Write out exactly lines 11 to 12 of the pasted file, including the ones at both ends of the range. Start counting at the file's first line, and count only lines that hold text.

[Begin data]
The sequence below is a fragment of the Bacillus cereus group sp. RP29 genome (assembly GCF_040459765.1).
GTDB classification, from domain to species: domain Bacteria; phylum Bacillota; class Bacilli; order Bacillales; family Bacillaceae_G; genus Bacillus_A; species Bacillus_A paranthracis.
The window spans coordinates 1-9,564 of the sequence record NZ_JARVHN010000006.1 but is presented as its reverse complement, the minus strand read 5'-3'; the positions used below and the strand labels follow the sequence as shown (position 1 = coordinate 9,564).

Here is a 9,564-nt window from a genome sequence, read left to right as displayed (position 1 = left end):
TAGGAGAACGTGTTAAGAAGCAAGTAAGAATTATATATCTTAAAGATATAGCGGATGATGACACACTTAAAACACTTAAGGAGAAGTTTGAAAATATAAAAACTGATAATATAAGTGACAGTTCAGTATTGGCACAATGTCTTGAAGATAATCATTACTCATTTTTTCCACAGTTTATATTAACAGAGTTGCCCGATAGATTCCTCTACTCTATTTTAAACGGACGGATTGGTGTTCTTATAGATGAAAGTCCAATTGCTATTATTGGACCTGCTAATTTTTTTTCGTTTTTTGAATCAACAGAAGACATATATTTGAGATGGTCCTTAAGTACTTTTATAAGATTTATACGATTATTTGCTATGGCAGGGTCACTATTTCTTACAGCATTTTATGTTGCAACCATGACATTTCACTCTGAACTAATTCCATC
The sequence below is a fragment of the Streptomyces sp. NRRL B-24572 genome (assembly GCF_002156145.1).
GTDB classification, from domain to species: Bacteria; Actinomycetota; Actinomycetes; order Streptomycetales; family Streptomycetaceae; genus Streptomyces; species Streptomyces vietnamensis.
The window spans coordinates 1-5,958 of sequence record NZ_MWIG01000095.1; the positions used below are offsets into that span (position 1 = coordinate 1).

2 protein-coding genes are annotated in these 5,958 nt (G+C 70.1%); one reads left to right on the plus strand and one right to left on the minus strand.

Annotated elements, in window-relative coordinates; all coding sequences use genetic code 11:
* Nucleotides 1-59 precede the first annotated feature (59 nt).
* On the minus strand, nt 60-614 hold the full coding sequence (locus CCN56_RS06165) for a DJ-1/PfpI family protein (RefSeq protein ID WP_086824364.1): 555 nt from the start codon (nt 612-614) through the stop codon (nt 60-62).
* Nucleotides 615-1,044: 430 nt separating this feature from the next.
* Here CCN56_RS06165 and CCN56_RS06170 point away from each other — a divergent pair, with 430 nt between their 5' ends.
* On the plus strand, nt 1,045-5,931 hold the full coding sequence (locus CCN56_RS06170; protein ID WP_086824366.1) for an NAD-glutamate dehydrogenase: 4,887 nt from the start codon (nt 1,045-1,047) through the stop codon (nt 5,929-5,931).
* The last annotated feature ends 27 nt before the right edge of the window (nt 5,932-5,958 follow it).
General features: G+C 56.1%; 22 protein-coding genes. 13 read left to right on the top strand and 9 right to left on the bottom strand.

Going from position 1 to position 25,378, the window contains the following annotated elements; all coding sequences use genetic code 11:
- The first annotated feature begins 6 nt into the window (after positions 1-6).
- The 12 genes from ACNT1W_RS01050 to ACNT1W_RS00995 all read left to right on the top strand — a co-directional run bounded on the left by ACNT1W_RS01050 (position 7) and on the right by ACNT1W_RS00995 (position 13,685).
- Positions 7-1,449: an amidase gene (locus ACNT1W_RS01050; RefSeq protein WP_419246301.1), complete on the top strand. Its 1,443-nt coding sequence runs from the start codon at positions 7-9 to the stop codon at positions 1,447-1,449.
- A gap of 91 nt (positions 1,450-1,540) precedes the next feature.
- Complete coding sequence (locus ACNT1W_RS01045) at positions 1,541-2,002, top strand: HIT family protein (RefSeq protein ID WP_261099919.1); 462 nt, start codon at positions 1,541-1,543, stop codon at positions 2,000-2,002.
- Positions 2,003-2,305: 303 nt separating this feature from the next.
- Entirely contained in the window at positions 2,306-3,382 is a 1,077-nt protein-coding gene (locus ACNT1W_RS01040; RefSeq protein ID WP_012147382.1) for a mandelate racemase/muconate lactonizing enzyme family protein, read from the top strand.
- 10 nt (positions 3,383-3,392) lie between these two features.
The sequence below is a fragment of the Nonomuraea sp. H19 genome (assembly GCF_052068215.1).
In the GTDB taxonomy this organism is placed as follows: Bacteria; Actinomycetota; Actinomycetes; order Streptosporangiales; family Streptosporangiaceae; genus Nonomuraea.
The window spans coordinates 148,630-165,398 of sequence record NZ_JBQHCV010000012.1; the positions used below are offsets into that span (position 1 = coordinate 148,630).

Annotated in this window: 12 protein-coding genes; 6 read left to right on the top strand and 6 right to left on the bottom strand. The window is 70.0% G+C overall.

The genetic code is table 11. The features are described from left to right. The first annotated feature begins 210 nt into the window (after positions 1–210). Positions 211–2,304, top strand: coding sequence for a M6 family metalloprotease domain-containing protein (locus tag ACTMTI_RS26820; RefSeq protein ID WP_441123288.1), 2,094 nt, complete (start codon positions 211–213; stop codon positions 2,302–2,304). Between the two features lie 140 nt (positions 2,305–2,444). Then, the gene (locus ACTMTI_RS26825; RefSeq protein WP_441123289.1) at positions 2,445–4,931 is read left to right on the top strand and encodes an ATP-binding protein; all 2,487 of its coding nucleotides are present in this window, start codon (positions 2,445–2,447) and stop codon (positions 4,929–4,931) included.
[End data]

* Nucleotides 1-59 precede the first annotated feature (59 nt).
* On the minus strand, nt 60-614 hold the full coding sequence (locus CCN56_RS06165) for a DJ-1/PfpI family protein (RefSeq protein ID WP_086824364.1): 555 nt from the start codon (nt 612-614) through the stop codon (nt 60-62).